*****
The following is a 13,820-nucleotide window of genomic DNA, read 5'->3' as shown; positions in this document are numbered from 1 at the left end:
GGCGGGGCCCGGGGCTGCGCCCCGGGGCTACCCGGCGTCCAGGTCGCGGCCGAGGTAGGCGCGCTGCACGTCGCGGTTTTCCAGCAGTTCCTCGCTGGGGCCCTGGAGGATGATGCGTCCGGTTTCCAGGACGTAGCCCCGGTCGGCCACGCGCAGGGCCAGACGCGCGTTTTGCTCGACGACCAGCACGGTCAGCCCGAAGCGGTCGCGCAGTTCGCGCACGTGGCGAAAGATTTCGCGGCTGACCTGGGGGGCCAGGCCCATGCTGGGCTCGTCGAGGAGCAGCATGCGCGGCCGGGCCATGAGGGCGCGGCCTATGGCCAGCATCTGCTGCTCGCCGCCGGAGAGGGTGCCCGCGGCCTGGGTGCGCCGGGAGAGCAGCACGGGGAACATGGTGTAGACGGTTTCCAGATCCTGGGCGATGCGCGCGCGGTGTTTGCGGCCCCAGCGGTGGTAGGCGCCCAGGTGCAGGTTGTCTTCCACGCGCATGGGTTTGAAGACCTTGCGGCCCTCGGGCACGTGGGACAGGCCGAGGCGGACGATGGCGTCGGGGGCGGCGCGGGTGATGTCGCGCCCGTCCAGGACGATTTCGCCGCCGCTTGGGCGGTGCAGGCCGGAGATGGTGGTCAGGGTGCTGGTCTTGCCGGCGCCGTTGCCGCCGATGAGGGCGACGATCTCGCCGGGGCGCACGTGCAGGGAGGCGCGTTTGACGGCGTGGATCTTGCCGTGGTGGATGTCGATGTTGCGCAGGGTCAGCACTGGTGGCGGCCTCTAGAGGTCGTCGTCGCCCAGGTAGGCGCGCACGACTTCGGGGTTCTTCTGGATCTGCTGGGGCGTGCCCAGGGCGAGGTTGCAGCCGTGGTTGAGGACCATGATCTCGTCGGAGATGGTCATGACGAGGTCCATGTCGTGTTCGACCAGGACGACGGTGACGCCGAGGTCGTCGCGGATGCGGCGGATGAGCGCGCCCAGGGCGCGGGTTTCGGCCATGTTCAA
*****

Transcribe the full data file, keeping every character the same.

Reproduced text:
The following is a 13,820-nucleotide window of genomic DNA, read 5'->3' as shown; positions in this document are numbered from 1 at the left end:
GGCGGGGCCCGGGGCTGCGCCCCGGGGCTACCCGGCGTCCAGGTCGCGGCCGAGGTAGGCGCGCTGCACGTCGCGGTTTTCCAGCAGTTCCTCGCTGGGGCCCTGGAGGATGATGCGTCCGGTTTCCAGGACGTAGCCCCGGTCGGCCACGCGCAGGGCCAGACGCGCGTTTTGCTCGACGACCAGCACGGTCAGCCCGAAGCGGTCGCGCAGTTCGCGCACGTGGCGAAAGATTTCGCGGCTGACCTGGGGGGCCAGGCCCATGCTGGGCTCGTCGAGGAGCAGCATGCGCGGCCGGGCCATGAGGGCGCGGCCTATGGCCAGCATCTGCTGCTCGCCGCCGGAGAGGGTGCCCGCGGCCTGGGTGCGCCGGGAGAGCAGCACGGGGAACATGGTGTAGACGGTTTCCAGATCCTGGGCGATGCGCGCGCGGTGTTTGCGGCCCCAGCGGTGGTAGGCGCCCAGGTGCAGGTTGTCTTCCACGCGCATGGGTTTGAAGACCTTGCGGCCCTCGGGCACGTGGGACAGGCCGAGGCGGACGATGGCGTCGGGGGCGGCGCGGGTGATGTCGCGCCCGTCCAGGACGATTTCGCCGCCGCTTGGGCGGTGCAGGCCGGAGATGGTGGTCAGGGTGCTGGTCTTGCCGGCGCCGTTGCCGCCGATGAGGGCGACGATCTCGCCGGGGCGCACGTGCAGGGAGGCGCGTTTGACGGCGTGGATCTTGCCGTGGTGGATGTCGATGTTGCGCAGGGTCAGCACTGGTGGCGGCCTCTAGAGGTCGTCGTCGCCCAGGTAGGCGCGCACGACTTCGGGGTTCTTCTGGATCTGCTGGGGCGTGCCCAGGGCGAGGTTGCAGCCGTGGTTGAGGACCATGATCTCGTCGGAGATGGTCATGACGAGGTCCATGTCGTGTTCGACCAGGACGACGGTGACGCCGAGGTCGTCGCGGATGCGGCGGATGAGCGCGCCCAGGGCGCGGGTTTCGGCCATGTTCAA